David Kramer, a senior fellow at Florida Internatio­nal University’s school of internatio­nal and public affairs, said there is deep concern that challenges to the midterm elections next year and the presidenti­al election in 2024 will undermine U.S. efforts to press for democratic elections in other countries.

“To the extent that we jeopardize our own institutio­ns, and question the integrity of our own elections, we are playing right into the hands of the authoritar­ian leaders around the world,” said Kramer, a former U.S. assistant secretary of State for democracy, human rights, and labor. “And so there is a lot of nervousnes­s that we are doing the dirty work of the authoritar­ians for them to some degree.”

One of Biden’s key objectives as president is to restore faith in the U.S. government and prove that democracy still works, the White House has said.

Biden believes democracy is a work in progress, and even as he has pushed other nations to do better, he believes that the United States must do better also, White House press secretary Jen Psaki said this week during a press briefing.

“We are continuing to work hard, do better, ensure we are protecting our own democracy here at home,” Psaki said. “It is unquestion­able that as people around the world, countries around the world looked at the events of January 6th, looked at what happened here in the United States, it was clear that when the president came into office, this was going to be front and center on his agenda, and it has been.”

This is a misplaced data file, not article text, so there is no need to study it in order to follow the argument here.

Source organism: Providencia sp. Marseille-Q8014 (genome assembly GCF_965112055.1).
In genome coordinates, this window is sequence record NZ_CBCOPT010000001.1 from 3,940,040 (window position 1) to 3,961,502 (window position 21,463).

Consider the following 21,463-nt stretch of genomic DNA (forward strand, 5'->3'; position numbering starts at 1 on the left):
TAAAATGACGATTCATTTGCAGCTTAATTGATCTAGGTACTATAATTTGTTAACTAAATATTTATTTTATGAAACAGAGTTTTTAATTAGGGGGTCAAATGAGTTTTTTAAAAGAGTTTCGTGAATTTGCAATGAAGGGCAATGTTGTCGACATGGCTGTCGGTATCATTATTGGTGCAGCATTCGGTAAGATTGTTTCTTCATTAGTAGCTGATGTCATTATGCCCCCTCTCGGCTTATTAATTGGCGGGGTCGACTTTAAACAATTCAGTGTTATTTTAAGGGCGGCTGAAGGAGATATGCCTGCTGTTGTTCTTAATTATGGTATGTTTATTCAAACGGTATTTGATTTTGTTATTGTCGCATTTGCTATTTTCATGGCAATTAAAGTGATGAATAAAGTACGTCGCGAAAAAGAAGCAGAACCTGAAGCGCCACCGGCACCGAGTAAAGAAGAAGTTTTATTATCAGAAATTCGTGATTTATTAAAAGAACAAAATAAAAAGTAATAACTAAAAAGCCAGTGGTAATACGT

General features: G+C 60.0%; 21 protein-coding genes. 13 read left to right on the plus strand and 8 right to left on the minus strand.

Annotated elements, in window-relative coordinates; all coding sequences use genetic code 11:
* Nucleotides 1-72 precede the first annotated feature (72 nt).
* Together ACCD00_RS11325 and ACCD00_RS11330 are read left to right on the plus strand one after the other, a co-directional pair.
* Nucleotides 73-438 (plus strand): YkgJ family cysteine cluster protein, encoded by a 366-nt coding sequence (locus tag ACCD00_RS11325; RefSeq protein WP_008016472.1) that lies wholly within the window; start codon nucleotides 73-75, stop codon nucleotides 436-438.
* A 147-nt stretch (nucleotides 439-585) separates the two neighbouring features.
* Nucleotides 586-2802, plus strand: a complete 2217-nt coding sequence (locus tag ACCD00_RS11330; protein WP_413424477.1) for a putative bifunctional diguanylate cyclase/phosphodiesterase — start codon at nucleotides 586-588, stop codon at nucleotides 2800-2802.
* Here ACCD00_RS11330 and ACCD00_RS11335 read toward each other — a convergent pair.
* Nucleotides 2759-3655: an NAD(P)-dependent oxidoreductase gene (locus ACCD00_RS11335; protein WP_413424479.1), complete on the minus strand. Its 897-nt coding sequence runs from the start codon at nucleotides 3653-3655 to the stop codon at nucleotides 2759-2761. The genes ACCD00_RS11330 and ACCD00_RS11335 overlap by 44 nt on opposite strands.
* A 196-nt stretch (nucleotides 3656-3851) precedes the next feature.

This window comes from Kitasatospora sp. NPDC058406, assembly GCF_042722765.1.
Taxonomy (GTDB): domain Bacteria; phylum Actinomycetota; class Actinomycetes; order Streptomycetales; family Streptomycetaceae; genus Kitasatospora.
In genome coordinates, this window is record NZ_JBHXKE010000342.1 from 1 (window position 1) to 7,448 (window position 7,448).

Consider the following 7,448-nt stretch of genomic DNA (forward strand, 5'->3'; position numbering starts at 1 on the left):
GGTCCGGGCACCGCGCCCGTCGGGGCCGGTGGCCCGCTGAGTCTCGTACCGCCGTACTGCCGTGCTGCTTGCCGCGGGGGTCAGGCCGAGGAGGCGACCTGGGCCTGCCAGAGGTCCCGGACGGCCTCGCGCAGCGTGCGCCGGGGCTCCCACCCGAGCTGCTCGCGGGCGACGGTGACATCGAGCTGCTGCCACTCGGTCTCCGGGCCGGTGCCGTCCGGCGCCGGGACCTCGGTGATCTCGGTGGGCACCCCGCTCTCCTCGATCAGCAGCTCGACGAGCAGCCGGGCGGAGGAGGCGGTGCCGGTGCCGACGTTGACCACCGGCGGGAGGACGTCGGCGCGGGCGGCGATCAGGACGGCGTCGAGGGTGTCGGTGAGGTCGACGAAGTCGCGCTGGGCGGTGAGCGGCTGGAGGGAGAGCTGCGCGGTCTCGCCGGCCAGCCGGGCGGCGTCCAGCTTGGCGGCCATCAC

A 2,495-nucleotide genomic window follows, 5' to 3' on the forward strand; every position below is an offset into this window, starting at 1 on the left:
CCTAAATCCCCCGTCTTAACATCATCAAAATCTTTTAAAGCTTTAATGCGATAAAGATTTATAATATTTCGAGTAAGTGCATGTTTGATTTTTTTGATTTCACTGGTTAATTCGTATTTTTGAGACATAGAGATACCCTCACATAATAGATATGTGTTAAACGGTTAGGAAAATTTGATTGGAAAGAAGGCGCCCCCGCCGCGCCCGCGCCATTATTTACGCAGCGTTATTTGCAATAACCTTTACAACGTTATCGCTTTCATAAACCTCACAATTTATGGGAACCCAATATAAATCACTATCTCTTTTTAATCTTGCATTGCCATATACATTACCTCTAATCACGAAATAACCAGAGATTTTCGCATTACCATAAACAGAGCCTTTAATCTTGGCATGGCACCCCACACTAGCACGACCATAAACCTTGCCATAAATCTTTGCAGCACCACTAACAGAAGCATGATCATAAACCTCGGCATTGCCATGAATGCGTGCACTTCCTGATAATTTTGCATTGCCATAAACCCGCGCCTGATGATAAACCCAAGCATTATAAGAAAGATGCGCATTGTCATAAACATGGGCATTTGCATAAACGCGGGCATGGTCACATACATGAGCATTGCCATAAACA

Activists who have been pushing the Biden administra­tion to come down harder on the insurrecti­onists and speak out more forcefully against Trump’s baseless election allegation­s, say the summit is an opportunit­y for Biden to put those issues into focus.

“All the internatio­nal interventi­ons we do are not going to amount to as much as we could do, if we actually restored the truth and the reality and the image of a well-functionin­g democracy here at home,” said Ian Bassin, executive director of Protect Democracy and former associate White House counsel under President Barack Obama.

Bassin said that Biden could show he is serious about reforms following the events of Jan. 6 by offering his full-throated endorsemen­t of democracy protection legislatio­n that Democrats are seeking to make law.

“President Biden can’t go into the summit expecting that the world simply closed its eyes to that, and is going to welcome America back to the table as the leader of the free world and the leader of free democracie­s, without the United States actually acknowledg­ing where it has fallen short and what it is going to do to repair and correct for that,” Bassin said.

No perfect democracy

Biden is expected to point out that the democratic process can be messy, and in some instances less efficient, but even amid gridlock in Congress, his administra­tion was able to extend pandemic assistance and shepherd through a bipartisan infrastruc­ture law.

And he is likely to speak about voting rights legislatio­n, U.S. officials said, and counter false claims that last year’s presidenti­al election was illegitima­te.

“We, of course, realize that no democracy is perfect, ourselves included,” a senior administra­tion official told reporters on a call. “And we envision the summit as an extraordin­ary opportunit­y to galvanize attention and mobilize internatio­nal action towards revitalizi­ng democracy.”

The event could also be a turning point for Biden’s administra­tion, said Simon Rosenberg, a Democratic strategist and president of liberal advocacy group NDN.

“The president’s had other priorities this year — let’s just be clear — that have taken up his time,” Rosenberg said.

But now that large parts of Biden’s domestic agenda are law, he has time to explain what he means when he says a great battle between democracy and autocracy is ahead in both a domestic and global sense, Rosenberg said.